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As we end our 19-day cruise with 42 family members (including parents, siblings, in-laws, and grandchildren), we shared our time with 300 Filipino crewmembers. They compose more than half of the total crew of 500 on board Crystal Symphony, which is just one of the many cruise ships that Filipino workers dominate. Back home, Doris Ho of Magsaysay Maritime Corp., Robie Delgado, and Carlos Salinas are some of the big names that supply the cruise and cargo vessels.
Out of the 800 guests, we were the only Filipinos on board, and many of the Americans, Australians, and Europeans that were cruising with us have heard about the Philippine turnaround story. It feels good to share with these people that our country has now achieved investment grade, and it feels good to see how hard our Filipino overseas workers sacrifice their time to work far just to be able to get a better life for their families back home. We met Filipinos in every place we went â€” in Cabo, Costa Rica, and even in Cartagena. Who would think that there would be around three thousand Filipinos living in a small island like Cayman, as well as Filipinos manning the security counter in a place like Charleston in South Carolina as you disembark?
It was amusing to listen to the stories of the Filipino crew who are doing Go Negosyo aboard the ship. With the permission of their administrators, some of them do the haircutting of other crewmembers and sell cellphone load as a sideline. Many of the Filipinos are happy to know that our country is doing well. Their sacrifice in giving their families a better life gives them greater hope to come back, especially now that we have a much better macro-economic environment that opens more opportunities for them. To sustain this, Go Negosyo does its part by mounting a lot of seminars on how to start and grow a negosyo.
But for how long will we continue to see this migration of workers overseas, now that the Philippines is Investment Grade and is poised to have more investments pouring in? I believe the migration will still continue for some more years, since the salaries that they receive are much higher that what they can get in the Philippines. Opportunities here are just starting to multiply. As long as the Philippine peso will trade above P40, Filipinos will continue to seek jobs abroad. The disparity of the wages we have in Manila versus that in abroad is big. As our economy builds more momentum, there will be a shortage of highly skilled laborers, but over time the gap will narrow. Our export of labor comes in two forms: inland through the growing Business Process Outsourcing (BPOs) services mushrooming in the different cities in the country, and actual labor going abroad. This has saved us through the years and is one of the reasons why our foreign reserves today have reached record levels.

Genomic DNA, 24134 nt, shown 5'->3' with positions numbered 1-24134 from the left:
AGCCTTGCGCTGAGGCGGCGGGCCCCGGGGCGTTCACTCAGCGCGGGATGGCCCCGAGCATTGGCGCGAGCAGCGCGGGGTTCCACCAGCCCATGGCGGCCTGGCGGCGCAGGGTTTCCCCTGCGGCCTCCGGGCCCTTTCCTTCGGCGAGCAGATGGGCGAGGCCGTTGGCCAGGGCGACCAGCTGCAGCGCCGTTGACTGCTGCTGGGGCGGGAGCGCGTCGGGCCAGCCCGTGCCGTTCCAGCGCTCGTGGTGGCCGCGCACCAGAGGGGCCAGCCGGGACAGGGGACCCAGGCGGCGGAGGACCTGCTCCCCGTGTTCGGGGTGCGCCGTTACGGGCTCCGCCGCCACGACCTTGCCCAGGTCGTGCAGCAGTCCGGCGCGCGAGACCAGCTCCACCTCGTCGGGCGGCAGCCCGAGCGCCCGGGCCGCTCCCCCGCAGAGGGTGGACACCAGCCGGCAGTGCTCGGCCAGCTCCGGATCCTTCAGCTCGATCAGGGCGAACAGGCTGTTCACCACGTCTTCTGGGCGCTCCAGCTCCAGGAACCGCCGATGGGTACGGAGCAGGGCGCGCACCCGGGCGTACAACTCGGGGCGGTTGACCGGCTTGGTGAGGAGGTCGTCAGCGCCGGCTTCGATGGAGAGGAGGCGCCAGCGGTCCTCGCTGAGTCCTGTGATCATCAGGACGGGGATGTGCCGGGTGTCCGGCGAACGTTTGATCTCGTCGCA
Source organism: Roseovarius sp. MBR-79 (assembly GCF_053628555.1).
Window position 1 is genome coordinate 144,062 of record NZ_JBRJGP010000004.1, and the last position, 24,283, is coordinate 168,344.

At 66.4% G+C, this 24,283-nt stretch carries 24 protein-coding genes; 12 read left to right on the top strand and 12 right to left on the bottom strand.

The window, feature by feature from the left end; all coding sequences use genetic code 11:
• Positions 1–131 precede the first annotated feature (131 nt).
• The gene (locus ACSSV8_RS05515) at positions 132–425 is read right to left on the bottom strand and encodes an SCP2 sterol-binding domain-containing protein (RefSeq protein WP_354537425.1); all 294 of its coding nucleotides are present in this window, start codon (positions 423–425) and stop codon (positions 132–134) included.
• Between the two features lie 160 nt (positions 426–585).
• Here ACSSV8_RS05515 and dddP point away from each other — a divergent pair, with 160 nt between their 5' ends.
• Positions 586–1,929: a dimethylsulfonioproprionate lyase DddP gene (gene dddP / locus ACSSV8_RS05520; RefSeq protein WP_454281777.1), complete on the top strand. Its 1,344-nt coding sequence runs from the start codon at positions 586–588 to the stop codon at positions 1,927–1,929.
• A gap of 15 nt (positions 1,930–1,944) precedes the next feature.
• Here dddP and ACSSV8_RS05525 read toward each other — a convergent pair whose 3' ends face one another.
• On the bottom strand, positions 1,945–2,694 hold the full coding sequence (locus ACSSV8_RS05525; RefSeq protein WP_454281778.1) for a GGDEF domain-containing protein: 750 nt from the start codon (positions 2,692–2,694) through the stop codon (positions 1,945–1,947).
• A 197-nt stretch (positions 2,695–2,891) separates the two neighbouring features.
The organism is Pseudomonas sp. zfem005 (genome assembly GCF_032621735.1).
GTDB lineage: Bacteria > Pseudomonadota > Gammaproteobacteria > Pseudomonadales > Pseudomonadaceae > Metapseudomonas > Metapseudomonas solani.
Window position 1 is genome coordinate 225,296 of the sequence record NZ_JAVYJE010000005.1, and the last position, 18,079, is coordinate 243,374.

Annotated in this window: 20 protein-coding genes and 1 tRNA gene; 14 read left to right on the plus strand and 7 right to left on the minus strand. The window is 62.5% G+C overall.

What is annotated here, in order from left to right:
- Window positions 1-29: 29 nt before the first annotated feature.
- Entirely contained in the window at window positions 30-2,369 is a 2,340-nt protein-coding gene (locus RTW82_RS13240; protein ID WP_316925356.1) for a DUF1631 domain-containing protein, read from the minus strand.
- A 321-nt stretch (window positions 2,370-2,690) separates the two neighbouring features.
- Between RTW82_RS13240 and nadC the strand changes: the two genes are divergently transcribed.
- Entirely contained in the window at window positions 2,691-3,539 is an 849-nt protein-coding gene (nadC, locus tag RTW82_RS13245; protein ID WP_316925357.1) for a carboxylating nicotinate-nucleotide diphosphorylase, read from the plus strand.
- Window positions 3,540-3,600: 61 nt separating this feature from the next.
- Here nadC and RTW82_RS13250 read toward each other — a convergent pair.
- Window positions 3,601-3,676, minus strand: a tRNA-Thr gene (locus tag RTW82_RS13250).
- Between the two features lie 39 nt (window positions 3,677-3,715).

Consumption spending has improved through the years and purchases of real estate continue, with many Filipinos abroad wanting to own a home or a condo back home. The stock market has reached levels too that we have never seen before. Our foreign reserves will soon breach the $100-billion mark in two years. The political climate now is much better and candidates from Team PNoy won most of the electoral seats in the Senate, Congress, and in many local posts. Interest rates are moving lower, where borrowing cost range between three to eight percent, depending on the quality of the borrower. But for how long will the good times last?
At least for the next three years until 2016, I think the Philippines will be on a roll. VP Binayâ€™s daughter winning the senatorial seat at number five shows the immense popularity of the Binays. Three years is still a long way, but the concern for continuity as to who will succeed PNoy will build up as we come close to 2016. For now, we should let it roll on while we still have it, as it has been a long time since we have achieved this much. Hopefully by then, whoever takes over will build on the structural reforms that were set in place, to continue the growth momentum. For the Philippines to achieve a developed economic status, it should have a good long run of high economic growth just like how the developed economies around us did it.
We are still accepting participants for the third run of Go Negosyoâ€™s Negosem Basics tomorrow, May 24, at the Auditorium of RFM Corporate Center in Mandaluyong. This is a four-hour seminar that tackles the fundamentals of venturing into business with dedicated discussions on Cultivating a Positive Attitude and Enterprising Mindset as Key Ingredients to Business, Life Success & Strategies on Spotting Business Opportunities, and Product Development and Marketing. Learning Fee is P600, inclusive of two seminar topics, Certificate of Attendance, and a Go Negosyo book.
Also, catch Go Negosyo as we roll out its very first Magandang Business Advice (MBA) on Marketing & Innopreneurship with Go Negosyo Angelpreneur and the Philippinesâ€™ Marketing Guru Josiah Go. We will be in Cebu on July 6, Davao on July 13, Naga on July 18, Pampanga on Aug. 9, and in Lipa on Aug.t 30. For more information, call 6379229.